The Adventures of Kidney Boy

A Journal About Living With End Stage Renal Disease. Dialysis. Transplants. Love. Family. Friends. The Unsung Donor. This is my life, from the end of a needle to the bottom of a pill bottle.

Monday, March 28, 2011


I love it when Spring comes back around.  I really feel the life returning to my veins and there's a charge in my soul.  Makes me feel good - makes me feel alive.  Feeling alive is probably the best thing you can feel, especially when you're chronically ill.

It's been a really hard several months for me.  Really hard.  Probably harder than anyone realizes - including myself.  I have a pretty tough exterior - or at least I seem to give off this impression that I either don't care about anything or everything kind of bounces off me.  It doesn't.  It's been so hard - it's pushed me to the limits of my existience both physically and emotionally.

And it makes me think about that unsavory topic that looms like a shadow over me: dying young.  In a way, it could happen to anyone - but for me, I could turn an unexpected corner in a second and all of a sudden - I'm gone.  I suppose I could handle it.... I'd be dead.  But I would be sad.... sad at everyone I'd leave behind and the things I never got to do.  I'd be sad for all the unfufilled dreams in my life - Jordan and I have plans, you know.  It's funny; I never had those "grand" plans to take over the world.... for a small time in my life, I would dream about what it might be like to be famous for playing music, or making movies or something.... but now, my greatest dreams are just to be happy and healthy with  my wife and family.  I just want to live out the rest of my days in modest comfort and happiness - the simple American Dream.

And, so of course, I think about my own mortality - and it makes me think of all the people in my life I've lost along the way.  And how much I miss them.  Like, at this time of year - it's Lent.  I'm not a very religious person at all, but my Grandpa Alexander was a good Catholic man.  And I remember, so many times, going to some Lenten Fish Dinner with him, my Grandma and my parents in some church basement.  My Grandparents seemed to love those big group Church dinners.  We went to a lot of them when I was a kid.  I was always intrigued by them, not because the food was ever great (I'm not a big fan of fish or seafood!) but I always loved running around those old, weird Parish basements.  There was always other kids, and lots of "old people".... who always just seemed to be chatting on.  It was usually a lively event - far from the stuffiness of being dragged to Catholic Mass.  And my Grandpa always saw multitudes of people he knew - he seemed to know everyone, and everyone knew him.  Someone was always calling out "Bob!" or "Robert!" and my Grandfather would greet them with his giant hands in a friendly handshake.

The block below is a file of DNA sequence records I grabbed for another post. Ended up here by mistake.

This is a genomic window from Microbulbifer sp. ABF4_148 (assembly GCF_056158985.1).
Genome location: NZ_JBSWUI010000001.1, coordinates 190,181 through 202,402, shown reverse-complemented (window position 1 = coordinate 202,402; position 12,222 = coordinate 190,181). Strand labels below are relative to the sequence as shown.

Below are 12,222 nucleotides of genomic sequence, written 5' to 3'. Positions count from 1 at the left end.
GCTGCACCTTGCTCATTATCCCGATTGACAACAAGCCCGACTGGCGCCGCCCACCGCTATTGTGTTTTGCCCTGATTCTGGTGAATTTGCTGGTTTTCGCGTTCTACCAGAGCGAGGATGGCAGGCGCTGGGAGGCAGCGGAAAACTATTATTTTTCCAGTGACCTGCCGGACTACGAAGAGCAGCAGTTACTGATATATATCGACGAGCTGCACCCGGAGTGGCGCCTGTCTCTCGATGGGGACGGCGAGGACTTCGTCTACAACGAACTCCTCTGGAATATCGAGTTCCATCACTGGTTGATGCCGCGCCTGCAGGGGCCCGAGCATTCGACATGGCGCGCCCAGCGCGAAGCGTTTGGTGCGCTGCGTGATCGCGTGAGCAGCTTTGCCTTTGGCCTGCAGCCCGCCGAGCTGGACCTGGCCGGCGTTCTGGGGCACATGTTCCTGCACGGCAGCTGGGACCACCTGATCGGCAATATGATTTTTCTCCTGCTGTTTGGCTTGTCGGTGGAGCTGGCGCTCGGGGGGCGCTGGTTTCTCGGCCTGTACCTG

Sometimes I'd think getting dragged out to those dinners was such a hassle.  Now, I'd give anything just to be able to sit down to have a meal like that with my grandparents again.  Sigh.  That's the thing about getting older.... you really come to appreciate the things you took for granted.  It's such a cliche, but it hits my heart so tenderly now - especially when I think of my mortality.  I wonder who's going to miss the little moments with me, and I get sad that I might let them down that way. 

And it makes me think about how every one of my friends, no matter how intense our friendship, has a litttle moment and place in my heart.  And I treasure those places - and I know that out there, there's a lot of people who have a little place for me in their heart.  And that makes me incredibly happy - I feel very fufilled in that respect, so if I had to go tomorrow - I'd know I did at least a few things right in this life.

Warren Zevon has a song he recorded for his last album, "The Wind".  It's called "Keep Me In Your Heart A While" and it's a really beautiful song about leaving.  It makes me cry when I have to listen to it, but it's really worth it.



  1. Nice post Steve (well, except for the part about Catholic Mass being stuffy -- come with me some time, I promise it'll be wonderful!).

    I too think about many of the things you mentioned in your post -- wanting more time with those who aren't here anymore, thinking about leaving people behind. I'm no chronically ill, but I think about those things too. I suppose it's part of getting older....and what happens when you've genuinely loved and been loved in your life.

    I'm still praying for you friend (whether you like it or not, LOL). :)

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